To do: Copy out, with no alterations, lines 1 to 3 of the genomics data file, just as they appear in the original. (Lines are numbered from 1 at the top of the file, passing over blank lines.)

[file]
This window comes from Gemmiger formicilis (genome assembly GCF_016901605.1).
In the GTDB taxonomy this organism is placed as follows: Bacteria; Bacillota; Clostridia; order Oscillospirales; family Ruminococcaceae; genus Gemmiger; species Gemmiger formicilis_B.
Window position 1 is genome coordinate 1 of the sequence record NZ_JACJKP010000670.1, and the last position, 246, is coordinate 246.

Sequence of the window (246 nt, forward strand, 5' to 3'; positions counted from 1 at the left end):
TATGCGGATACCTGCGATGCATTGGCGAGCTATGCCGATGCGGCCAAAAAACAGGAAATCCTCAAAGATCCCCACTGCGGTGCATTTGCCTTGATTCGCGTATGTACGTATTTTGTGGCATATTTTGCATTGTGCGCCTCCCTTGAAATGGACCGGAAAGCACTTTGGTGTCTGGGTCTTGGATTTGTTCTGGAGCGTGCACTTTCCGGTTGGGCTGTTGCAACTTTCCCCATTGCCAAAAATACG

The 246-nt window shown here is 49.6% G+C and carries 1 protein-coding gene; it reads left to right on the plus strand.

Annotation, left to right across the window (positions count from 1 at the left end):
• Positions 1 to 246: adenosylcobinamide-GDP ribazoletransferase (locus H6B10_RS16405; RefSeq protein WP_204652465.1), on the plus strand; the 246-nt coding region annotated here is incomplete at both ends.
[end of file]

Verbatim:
This window comes from Gemmiger formicilis (genome assembly GCF_016901605.1).
In the GTDB taxonomy this organism is placed as follows: Bacteria; Bacillota; Clostridia; order Oscillospirales; family Ruminococcaceae; genus Gemmiger; species Gemmiger formicilis_B.
Window position 1 is genome coordinate 1 of the sequence record NZ_JACJKP010000670.1, and the last position, 246, is coordinate 246.